GNU Debugger (GDB) is an open-source debugger for GNU Systems. The debugger is portable and can be used for multiple languages as C/C++ and Fortran. It can be used for debugging programs by observing their states on specific breakpoints and even altering the flow or values for further execution. Usually, the GDB runs in command-line but several GUI has been developed for it as well.

In this article, we explore how to debug C programs using GDB in Ubuntu 20.04 LTS (Focal Fossa).


  • Ubuntu 20.04 system
  • User with sudo privileges for renaming multiple files.

Note: The commands discussed in this article have been tested on Ubuntu 20.04 LTS (Focal Fossa).

Installing Packages

Install prerequisite GN packages for compiling and debugging. Run the following command in the terminal:

$ sudo apt install gcc gdb -y

Install GDB Debugger

C-Program example for debugging


Before running, a program needs to be compiled. We are going to compile the following C code in the file main.c.

#include <stdio.h>

int main() {

for (int i=0; i<5; ++i) {
printf("Iterator: %d\n", i);
return 0;

Example program written in C

Compile C Program using GCC

Usually, a C code is compiled in GCC using the following command:

$ gcc main.c -o bin

Another argument needs to be provided to include symbols in the binary. These symbols are used by GDB to track and debug the program. Run the following command in terminal to compile the C code:

$ gcc -g main.c -o bin

Compile program

An executable file named bin will appear.

Execute the test program

The binary file named bin can be executed like any other executable file on a command-line interface. Use the following command to run it in terminal:

$ ./bin

Execute the test application

The output of the code will appear.

Debugging an Application on Linux

Initiate Debugger

Run the GDB utility using following command in the terminal:

$ gdb bin

Debug program using GDB

Press enter. The console for GDB terminal will appear. Enter the run command in this console to run the executable provided to the utility as an argument.

(gdb) run

Debug output

Debug Breakpoints

Add Breakpoints

Breakpoints can be added in several ways. We will be adding a breakpoint on the printf function in our code. Run the following command in terminal to add a breakpoint:

(gdb) break printf

Add Breakpoint in GDB

Alternatively, a line number can be used to add a breakpoint as well.

(gdb) break 6

Add breakpoint by line number in GDB

Enter the run command and the program will stop at the breakpoint.

Debugging programs with breakpoints

Step through Breakpoints

Use the command continue to continue the execution of the program.

(gdb) continue

GDB continue command

There are two other commands for different purposes of continuing the execution of the program:

  • Step: steps through the next machine instruction.
  • Next: steps to through the next line of code.

Abbreviations of commands can also be used. Like abbreviation of continue command is c.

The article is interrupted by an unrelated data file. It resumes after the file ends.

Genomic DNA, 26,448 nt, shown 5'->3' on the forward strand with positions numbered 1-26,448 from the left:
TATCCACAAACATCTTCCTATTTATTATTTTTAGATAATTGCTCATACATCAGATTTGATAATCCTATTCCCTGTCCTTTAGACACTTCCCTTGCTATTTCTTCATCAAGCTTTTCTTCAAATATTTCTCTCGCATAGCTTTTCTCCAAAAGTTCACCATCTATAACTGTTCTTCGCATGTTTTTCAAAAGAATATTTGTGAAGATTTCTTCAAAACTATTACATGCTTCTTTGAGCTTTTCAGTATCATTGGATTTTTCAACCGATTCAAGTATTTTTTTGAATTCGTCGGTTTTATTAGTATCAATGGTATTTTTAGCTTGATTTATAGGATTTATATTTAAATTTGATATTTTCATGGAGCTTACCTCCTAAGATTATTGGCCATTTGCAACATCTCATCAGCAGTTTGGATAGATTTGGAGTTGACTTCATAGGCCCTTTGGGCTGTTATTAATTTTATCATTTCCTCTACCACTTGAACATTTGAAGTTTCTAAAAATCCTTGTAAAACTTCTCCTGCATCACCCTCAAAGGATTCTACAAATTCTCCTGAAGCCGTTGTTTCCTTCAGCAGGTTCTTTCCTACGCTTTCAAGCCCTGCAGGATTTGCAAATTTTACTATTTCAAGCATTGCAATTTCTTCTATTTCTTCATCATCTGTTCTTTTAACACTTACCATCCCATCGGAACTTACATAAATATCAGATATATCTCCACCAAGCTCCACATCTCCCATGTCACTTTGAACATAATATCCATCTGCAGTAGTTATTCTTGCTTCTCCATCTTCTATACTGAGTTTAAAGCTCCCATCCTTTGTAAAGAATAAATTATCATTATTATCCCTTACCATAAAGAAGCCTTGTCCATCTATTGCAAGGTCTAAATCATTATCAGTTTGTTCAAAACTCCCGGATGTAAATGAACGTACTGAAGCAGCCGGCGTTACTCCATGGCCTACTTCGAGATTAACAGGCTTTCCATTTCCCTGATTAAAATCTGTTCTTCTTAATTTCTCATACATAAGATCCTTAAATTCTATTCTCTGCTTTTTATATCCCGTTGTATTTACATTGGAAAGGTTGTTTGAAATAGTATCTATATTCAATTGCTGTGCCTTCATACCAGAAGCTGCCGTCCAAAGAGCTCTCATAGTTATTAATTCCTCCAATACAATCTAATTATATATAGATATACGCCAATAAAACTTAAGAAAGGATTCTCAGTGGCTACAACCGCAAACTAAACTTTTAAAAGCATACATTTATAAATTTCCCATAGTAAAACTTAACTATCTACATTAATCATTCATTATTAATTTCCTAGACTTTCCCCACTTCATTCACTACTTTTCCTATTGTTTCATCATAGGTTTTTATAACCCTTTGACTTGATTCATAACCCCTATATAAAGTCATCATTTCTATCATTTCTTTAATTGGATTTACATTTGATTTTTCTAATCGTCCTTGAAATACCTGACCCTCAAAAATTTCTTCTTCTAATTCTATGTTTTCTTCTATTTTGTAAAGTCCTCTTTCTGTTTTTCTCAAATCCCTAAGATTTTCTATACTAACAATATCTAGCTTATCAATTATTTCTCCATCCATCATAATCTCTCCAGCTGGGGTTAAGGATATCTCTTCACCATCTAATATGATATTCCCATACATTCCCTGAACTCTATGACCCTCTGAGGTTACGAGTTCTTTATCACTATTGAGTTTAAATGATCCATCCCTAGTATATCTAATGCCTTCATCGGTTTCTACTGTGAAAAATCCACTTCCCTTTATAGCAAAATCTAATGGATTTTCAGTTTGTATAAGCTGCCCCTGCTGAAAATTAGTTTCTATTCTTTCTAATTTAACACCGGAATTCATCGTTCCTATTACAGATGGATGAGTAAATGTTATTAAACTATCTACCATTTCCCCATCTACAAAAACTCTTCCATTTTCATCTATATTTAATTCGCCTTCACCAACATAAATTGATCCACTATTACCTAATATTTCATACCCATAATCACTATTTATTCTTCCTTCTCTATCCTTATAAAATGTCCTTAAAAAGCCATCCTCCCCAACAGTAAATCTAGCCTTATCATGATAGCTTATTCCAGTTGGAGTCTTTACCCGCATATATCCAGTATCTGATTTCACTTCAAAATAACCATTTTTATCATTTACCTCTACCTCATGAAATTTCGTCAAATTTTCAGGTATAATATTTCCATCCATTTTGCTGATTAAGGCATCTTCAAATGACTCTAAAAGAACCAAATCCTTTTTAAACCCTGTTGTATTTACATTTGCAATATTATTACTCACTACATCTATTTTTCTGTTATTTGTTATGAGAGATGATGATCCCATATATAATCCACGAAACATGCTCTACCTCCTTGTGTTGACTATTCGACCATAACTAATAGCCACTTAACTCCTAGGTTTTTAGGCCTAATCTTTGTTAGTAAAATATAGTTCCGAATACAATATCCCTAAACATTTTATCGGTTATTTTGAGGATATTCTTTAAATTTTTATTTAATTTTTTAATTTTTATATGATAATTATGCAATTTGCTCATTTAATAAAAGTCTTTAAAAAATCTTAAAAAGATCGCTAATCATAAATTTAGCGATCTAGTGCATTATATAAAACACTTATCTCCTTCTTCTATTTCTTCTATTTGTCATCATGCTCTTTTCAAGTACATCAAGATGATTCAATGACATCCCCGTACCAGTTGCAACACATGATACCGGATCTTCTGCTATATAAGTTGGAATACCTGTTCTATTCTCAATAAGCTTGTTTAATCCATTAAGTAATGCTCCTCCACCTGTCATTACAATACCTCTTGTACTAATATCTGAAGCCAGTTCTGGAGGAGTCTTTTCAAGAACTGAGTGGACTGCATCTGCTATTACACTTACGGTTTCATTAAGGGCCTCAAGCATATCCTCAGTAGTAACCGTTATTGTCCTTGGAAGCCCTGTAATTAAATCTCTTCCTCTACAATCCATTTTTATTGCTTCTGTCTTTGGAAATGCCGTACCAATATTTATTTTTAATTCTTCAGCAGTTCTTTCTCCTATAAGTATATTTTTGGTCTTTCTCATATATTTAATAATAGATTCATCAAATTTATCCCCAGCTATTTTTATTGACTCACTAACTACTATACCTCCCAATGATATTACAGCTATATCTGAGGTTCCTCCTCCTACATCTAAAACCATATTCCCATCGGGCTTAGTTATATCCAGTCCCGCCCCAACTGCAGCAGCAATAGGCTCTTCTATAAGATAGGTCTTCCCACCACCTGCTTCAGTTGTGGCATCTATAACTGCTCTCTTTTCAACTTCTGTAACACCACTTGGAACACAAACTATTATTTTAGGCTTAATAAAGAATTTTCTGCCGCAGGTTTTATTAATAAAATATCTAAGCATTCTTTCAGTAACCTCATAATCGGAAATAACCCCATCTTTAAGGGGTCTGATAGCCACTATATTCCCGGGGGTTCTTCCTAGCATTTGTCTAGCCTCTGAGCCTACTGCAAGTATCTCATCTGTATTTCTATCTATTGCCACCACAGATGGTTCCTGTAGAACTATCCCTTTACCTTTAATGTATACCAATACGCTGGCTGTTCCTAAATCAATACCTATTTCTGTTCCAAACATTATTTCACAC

(gdb) c

shortcut for continue command

Information About Breakpoints

Information about breakpoints can be observed using info command of gdb. Run the following command the terminal:

(gdb) info breakpoints

Breakpoint info

The information about breakpoints will appear.

Note: The number on the left of the breakpoint is used to refer to it by other commands.

Delete Breakpoints

A breakpoint can be deleted using the delete command and by referring to the breakpoint number observed in the output of the info utility.

(gdb) delete 1

Deleting Btreakpoints in GDB

Now the breakpoint has been deleted and if run, the program will execute straight to the end.

Watch Variables

Variables can be watched using the watch utility. First, we need to enter the scope in which the variable exists. For this purpose, add a breakpoint first using the following command:

(gdb) break 6

Then run the code that hits this breakpoint.

(gdb) r

Show variable content

Now we are in the loop where the variable i exists.

The watch command will be used to observe the previous and new value of the variable i in the loop.

(gdb) watch i

Watch value of a variable using GDB

Now the breakpoint generated by watch command will appear in the list of breakpoints as well. The list of breakpoints can be shown using the following command:

(gdb) info breakpoints

GDB info breakpoints

Moreover, we do not need the breakpoint inserted earlier. It can be easily removed using the following command:

(gdb) delete 1

Delete the breakpoint

Now if continued, the code will view values whenever the variable has changed the value and show both old and new values.

(gdb) c

Continue debugging

Further iterations of the program can be observed as well, using the same command.

Watch iterations

Quit Debugger

Run the following command in the terminal to exit the debugger.

(gdb) quit

Quit debugging

This close gdb utility and the default command-line prompt will appear.


In this article, we explored how to run and break a program in GDB. Moreover, it was also configured to break itself when the value of a variable has changed. We hope you can easily debug your programs in GDB after following this article.

How to Use GDB to Debug Programs in Ubuntu 20.04

Karim Buzdar

About the Author: Karim Buzdar holds a degree in telecommunication engineering and holds several sysadmin certifications. As an IT engineer and technical author, he writes for various web sites. He blogs at LinuxWays.